Energy & Mining

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Electricity Reform

For decades the CFE has been like the rest of Mexico’s state run enterprises. Powerful and long-established unions, who make it very difficult to streamline operations and provide electricity at […]

For decades the CFE has been like the rest of Mexico’s state run enterprises. Powerful and long-established unions, who make it very difficult to streamline operations and provide electricity at acceptable costs to consumers, dominated the operation and decision-making. Efforts to change the sector have been fraught. In 2009 former president Felipe Calderón ordered police to shut down the nation’s second largest electricity company, Luz y Fuerza del Centro (LyFC), after it cost the government $23 billion to operate over the course of his administration, the same amount as a massive nationwide poverty program. At the time, the leader of the union swore to fight back.

Those were dark times for Mexico. In 2009 it was one of the worst performers in Latin America, partly because of the looming inefficiency of its energy sector. Just a handful of examples among many are that Mexico’s grid experiences losses of 18%, over twice the OECD average of 7%, and tariffs on most consumers are twice what they are the United States. The citizens who are best subsidized are those in the top 10% of incomes, who receive twice the subsidization of those in the lowest 10%. These issues, combined with common electricity pirating, aging power stations, and some of the world’s best wind resources (located on the Oaxacan coast) lying untapped by the public or private sector, paint a startling portrait.

The reforms will liberalize the electricity sector and force the CFE to compete with private producers and behave like a profit seeking company. The specifics of the changes to the CFE have not yet been defined, but should be clear by early 2015. However, one important organizational change from the current system is that a third, decentralized public body that operates and manages the nation’s electrical networks and how consumers access them, will be created. Under the former system the CFE made requests to the Ministry of Energy for resources. Private producers had to consult with the same ministry, which was also tasked with the hydrocarbon sector and other responsibilities and often produced long lead times.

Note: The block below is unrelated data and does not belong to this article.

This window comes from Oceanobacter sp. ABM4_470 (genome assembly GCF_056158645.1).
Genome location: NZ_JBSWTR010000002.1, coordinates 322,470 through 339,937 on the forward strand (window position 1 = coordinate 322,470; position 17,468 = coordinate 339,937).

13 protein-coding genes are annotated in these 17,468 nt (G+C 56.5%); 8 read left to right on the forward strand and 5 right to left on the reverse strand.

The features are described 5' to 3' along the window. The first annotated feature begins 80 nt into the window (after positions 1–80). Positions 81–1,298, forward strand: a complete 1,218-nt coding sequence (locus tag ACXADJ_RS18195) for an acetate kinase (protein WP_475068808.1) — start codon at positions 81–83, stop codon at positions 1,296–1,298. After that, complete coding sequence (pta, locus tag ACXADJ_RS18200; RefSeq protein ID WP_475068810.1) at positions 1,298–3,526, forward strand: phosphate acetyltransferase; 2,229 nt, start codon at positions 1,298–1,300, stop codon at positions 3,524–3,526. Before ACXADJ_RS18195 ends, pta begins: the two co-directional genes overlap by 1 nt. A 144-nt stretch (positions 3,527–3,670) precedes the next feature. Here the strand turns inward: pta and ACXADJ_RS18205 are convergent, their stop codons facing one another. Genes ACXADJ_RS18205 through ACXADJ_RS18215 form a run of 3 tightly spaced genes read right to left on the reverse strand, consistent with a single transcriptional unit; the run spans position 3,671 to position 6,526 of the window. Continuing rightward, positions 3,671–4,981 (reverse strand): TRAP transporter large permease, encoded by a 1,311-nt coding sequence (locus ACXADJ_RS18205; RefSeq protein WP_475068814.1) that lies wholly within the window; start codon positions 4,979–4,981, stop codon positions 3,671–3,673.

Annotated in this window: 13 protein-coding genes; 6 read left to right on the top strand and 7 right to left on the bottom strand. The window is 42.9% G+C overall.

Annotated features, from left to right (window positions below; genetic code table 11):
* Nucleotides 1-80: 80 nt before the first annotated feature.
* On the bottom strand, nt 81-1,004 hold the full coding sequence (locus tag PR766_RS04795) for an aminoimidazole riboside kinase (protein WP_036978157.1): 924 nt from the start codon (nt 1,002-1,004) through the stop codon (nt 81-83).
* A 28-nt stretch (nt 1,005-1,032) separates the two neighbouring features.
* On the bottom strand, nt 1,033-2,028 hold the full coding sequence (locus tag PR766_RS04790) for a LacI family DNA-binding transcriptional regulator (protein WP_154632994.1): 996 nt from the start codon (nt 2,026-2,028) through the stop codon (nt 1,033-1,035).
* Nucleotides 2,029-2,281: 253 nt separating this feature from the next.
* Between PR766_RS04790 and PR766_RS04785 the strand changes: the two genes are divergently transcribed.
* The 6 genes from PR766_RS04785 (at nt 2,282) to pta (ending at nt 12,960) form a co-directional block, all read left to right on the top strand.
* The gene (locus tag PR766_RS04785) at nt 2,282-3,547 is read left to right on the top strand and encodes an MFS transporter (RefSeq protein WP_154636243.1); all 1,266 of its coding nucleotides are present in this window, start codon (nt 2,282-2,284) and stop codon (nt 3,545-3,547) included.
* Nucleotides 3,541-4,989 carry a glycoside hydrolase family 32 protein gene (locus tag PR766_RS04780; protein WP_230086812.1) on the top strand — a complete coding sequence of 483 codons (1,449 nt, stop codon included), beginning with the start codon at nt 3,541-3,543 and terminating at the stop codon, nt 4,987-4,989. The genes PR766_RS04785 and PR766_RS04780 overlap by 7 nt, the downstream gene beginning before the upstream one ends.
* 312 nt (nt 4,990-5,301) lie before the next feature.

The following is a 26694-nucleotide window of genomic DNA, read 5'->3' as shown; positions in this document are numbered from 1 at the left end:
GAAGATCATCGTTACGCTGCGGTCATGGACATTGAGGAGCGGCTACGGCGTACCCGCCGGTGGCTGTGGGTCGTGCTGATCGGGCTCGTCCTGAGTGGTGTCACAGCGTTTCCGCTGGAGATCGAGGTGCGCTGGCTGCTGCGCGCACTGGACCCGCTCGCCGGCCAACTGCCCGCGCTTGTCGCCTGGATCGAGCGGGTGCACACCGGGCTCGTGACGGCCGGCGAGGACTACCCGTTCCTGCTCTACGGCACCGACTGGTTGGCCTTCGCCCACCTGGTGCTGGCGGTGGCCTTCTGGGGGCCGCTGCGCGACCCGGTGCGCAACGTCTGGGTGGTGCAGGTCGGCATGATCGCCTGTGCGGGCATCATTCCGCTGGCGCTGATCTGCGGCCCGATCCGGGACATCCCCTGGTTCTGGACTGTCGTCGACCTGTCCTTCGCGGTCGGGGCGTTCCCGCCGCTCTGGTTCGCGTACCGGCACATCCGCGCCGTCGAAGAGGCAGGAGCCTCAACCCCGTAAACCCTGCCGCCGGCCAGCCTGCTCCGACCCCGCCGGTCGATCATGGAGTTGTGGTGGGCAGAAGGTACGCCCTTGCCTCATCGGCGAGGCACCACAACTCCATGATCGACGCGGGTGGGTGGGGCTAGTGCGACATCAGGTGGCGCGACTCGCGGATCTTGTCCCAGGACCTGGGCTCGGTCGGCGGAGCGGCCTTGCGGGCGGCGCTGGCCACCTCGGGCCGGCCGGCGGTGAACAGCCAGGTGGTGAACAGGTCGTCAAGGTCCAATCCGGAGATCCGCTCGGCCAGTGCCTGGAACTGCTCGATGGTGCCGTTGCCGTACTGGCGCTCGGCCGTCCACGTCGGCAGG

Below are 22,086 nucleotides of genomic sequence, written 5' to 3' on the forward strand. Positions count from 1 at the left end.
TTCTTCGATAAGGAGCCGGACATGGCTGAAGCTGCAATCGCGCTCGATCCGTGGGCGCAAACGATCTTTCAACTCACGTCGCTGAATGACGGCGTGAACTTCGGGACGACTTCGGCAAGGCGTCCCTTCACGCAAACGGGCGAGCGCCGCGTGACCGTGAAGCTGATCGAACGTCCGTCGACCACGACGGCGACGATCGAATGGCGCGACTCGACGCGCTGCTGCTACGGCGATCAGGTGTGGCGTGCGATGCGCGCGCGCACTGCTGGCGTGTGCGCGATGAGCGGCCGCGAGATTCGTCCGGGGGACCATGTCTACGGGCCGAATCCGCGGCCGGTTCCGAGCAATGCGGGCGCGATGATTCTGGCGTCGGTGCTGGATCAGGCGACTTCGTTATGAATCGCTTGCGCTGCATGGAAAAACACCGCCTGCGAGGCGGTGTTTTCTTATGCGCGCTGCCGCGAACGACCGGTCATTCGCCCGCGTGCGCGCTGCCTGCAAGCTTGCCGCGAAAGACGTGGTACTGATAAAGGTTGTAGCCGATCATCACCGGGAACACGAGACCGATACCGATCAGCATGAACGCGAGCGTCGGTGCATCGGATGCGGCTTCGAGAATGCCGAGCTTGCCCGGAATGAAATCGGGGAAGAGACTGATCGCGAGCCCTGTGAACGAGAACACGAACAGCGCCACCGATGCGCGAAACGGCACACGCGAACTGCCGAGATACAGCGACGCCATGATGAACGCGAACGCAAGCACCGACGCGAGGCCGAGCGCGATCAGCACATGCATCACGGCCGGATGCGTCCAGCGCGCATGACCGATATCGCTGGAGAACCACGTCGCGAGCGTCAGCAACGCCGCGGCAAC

This somewhat simple change, along with several administrative modernizations that emphasize transparency, competition, and efficiency within the organization, should have effects that ripple throughout the sector and promote the wider objectives of the reform. Among those legislated objectives are: more natural gas plants to drive demand for natural gas exploration and production, as well as to eliminate current fuel-oil plants which are dirty and inefficient; and 35% of electricity to be generated from non-oil sources by 2024, up from an already impressive 20%. The reforms are also expected to clear the way for private investment into the Mexican electricity and generation sector, while maintaining government control, but not all of the legislation has been passed or made public as of mid-2014.

Expected laws include changes to the self-supply system in which private producers arrange with companies to supply electricity on long-term contracts. The current structure discourages changes to those arrangements, such as additional consumers, and therefore hinders efficiency in the private sector. A review of the tariff policy is another likely discussion lawmakers will entertain, as it has frequently been the target of criticism and could be better directed to generating revenue for the CFE, while reliving costs for those most in need.

The CFE will also gain the right to sell natural gas to private sector users, which will promote small-scale generation and re-sale to the grid. It plans to build up to seven new gas-fired power plants to replace the aforementioned older and more expensive fuel oil plants. It will also be responsible for long-term gas contracts that will promote the construction of new gas pipelines, and $2.2 billion worth of such projects have already been announced, as have a further $600 million in electricity infrastructure projects.

Mexican companies will be supplied with cheaper, more reliable, and cleaner electricity with savings reflected in their margins. In some energy intensive sectors, costs may drop by as much as half over the coming years. The electricity reforms in Mexico may yet prove to be one of the most positive changes to the country in years.